Surely that's a concern, and an area that Facebook could improve upon, if it wanted to.
So why wouldn't it?
This finding, from a study into what makes content more shareable online, conducted back in 2010, could be relevant:
"The results suggest a strong relationship between emotion and virality: affect-laden content - regardless of whether it is positive or negative - is more likely to make the most emailed list. Further, positive content is more viral than negative content; however, this link is complex. While more awe-inspiring and more surprising content are more likely to make the most emailed list, and sadness-inducing content is less viral, some negative emotions are positively associated with virality. More anxiety- and anger-inducing content are both more likely to make the most emailed list. In fact, the most powerful predictor of virality in their model is how much anger an article evokes."
Anger is the most powerful predictor of virality. Content which incites anger is the most likely to be shared online.
This is where Facebook's defense of its systems, and its News Feed algorithm in particular, get a little shaky - in another section of NBC's interview with Mosseri, he notes that:
"[Facebook invests] more than anybody else does in these problems. You can disagree with specific policy decisions or enforcement decisions. But people who accuse us now of not having good intent, of not actually trying to take our responsibility seriously and not investing appropriately to fix those challenges, are just not looking at the actual facts."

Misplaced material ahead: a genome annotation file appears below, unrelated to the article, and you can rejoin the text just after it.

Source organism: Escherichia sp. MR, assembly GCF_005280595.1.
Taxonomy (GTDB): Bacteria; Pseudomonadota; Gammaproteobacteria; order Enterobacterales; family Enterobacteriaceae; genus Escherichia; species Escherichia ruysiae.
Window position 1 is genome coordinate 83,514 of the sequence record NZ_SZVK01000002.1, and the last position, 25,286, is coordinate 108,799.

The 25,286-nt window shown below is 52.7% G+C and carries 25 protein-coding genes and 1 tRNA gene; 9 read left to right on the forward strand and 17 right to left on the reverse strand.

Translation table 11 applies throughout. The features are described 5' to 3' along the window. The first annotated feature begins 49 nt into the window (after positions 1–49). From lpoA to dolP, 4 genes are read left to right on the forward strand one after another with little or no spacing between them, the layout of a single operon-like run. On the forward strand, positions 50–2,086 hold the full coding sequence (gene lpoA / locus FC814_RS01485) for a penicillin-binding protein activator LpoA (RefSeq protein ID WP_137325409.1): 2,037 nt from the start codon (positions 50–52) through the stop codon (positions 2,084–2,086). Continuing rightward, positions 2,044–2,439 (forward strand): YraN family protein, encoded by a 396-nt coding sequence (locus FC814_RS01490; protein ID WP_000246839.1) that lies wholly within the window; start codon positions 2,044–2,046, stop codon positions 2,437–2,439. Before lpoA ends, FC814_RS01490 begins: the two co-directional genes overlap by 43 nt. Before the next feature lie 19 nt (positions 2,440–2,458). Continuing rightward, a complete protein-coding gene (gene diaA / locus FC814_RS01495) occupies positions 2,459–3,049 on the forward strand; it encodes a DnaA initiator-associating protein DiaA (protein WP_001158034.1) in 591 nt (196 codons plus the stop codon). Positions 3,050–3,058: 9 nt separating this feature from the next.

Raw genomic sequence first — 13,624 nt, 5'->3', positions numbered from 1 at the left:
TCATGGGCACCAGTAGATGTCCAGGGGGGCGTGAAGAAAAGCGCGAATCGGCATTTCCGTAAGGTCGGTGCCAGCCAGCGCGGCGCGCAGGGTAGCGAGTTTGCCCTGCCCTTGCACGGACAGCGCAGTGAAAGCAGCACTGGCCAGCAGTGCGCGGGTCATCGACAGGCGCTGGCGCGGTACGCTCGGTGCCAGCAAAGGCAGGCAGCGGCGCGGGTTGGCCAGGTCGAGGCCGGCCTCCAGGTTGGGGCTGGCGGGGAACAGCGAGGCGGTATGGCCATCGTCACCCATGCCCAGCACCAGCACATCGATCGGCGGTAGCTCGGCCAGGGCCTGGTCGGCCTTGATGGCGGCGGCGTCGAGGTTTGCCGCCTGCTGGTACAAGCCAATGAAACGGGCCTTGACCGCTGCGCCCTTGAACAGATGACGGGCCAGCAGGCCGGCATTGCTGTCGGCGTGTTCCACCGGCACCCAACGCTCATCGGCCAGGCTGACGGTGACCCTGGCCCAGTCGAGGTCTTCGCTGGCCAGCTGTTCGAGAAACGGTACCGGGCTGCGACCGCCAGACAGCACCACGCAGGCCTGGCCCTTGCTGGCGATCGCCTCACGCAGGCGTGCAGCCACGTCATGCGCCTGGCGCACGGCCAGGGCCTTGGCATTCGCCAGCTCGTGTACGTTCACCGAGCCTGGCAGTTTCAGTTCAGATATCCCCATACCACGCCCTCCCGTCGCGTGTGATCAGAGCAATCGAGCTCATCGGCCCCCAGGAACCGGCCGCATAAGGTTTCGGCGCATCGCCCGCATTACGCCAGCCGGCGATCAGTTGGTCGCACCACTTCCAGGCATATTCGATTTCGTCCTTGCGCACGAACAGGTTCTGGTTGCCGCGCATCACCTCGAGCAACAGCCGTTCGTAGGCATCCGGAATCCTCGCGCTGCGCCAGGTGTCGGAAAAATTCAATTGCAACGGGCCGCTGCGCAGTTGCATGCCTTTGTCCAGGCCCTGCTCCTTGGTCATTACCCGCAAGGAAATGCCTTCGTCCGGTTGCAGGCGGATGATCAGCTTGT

And that's true to a large degree. But Facebook is also a business, and one that's seen continued growth, year-on-year. And as all media outlets know, driving emotional response is what maximizes engagement. Facebook knows this too, and with anger driving the most engagement, it seems logical that Facebook would, at the least, be happy to turn a blind eye to the potential negative impacts of such as it helps the platform drive more interaction and time spent.
Maybe that's why Facebook has been keen to push groups so hard in recent times - if more people take more of their divisive conversations into private groups, that limits exposure to the same in the News Feed, which would enable Facebook to benefit from the emotional/angry response to such posts while also lessening the broader impact on less interested users.
You might not have a major stake in, say, the Presidency of Donald Trump, but seeing a misguided post from your uncle supporting Trump could trigger an emotional response. Shift that Uncle's posting into a private group and the exposure risk is lessened.
Maybe that's part of Facebook's groups strategy?
It's difficult to say how much influence Facebook has in this respect, and how it can be resolved, but with so much of the internet being fueled by divisive, sensationalized content, it's really little wonder why political division has become so extreme. And Facebook, no matter how its execs might looks to spin it, does play a significant role in this.
Could this be resolved by changing the algorithm? Removing the algorithm altogether? What impacts would that then have for Facebook engagement?
The balance of responsibility versus benefit is a significant consideration in this respect.